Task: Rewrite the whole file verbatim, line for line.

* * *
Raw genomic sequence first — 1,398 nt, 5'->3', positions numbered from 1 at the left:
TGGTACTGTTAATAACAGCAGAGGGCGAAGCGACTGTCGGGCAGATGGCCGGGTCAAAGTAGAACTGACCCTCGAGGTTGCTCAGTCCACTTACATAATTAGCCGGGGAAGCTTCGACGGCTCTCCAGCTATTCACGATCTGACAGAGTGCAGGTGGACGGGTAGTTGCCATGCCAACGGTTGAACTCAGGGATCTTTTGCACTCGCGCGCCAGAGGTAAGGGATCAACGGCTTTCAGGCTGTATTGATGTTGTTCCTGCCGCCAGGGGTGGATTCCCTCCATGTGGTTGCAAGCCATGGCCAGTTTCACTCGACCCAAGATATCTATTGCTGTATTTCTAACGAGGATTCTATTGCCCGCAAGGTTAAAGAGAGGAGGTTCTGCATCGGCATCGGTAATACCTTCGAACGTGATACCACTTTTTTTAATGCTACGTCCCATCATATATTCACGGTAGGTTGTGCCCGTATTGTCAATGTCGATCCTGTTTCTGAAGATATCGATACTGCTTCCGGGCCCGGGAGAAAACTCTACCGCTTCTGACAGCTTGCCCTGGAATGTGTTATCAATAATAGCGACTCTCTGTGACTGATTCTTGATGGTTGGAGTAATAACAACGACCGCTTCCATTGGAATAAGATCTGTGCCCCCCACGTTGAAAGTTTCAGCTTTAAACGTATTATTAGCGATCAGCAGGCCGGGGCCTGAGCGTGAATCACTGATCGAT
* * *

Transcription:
Raw genomic sequence first — 1,398 nt, 5'->3', positions numbered from 1 at the left:
TGGTACTGTTAATAACAGCAGAGGGCGAAGCGACTGTCGGGCAGATGGCCGGGTCAAAGTAGAACTGACCCTCGAGGTTGCTCAGTCCACTTACATAATTAGCCGGGGAAGCTTCGACGGCTCTCCAGCTATTCACGATCTGACAGAGTGCAGGTGGACGGGTAGTTGCCATGCCAACGGTTGAACTCAGGGATCTTTTGCACTCGCGCGCCAGAGGTAAGGGATCAACGGCTTTCAGGCTGTATTGATGTTGTTCCTGCCGCCAGGGGTGGATTCCCTCCATGTGGTTGCAAGCCATGGCCAGTTTCACTCGACCCAAGATATCTATTGCTGTATTTCTAACGAGGATTCTATTGCCCGCAAGGTTAAAGAGAGGAGGTTCTGCATCGGCATCGGTAATACCTTCGAACGTGATACCACTTTTTTTAATGCTACGTCCCATCATATATTCACGGTAGGTTGTGCCCGTATTGTCAATGTCGATCCTGTTTCTGAAGATATCGATACTGCTTCCGGGCCCGGGAGAAAACTCTACCGCTTCTGACAGCTTGCCCTGGAATGTGTTATCAATAATAGCGACTCTCTGTGACTGATTCTTGATGGTTGGAGTAATAACAACGACCGCTTCCATTGGAATAAGATCTGTGCCCCCCACGTTGAAAGTTTCAGCTTTAAACGTATTATTAGCGATCAGCAGGCCGGGGCCTGAGCGTGAATCACTGATCGAT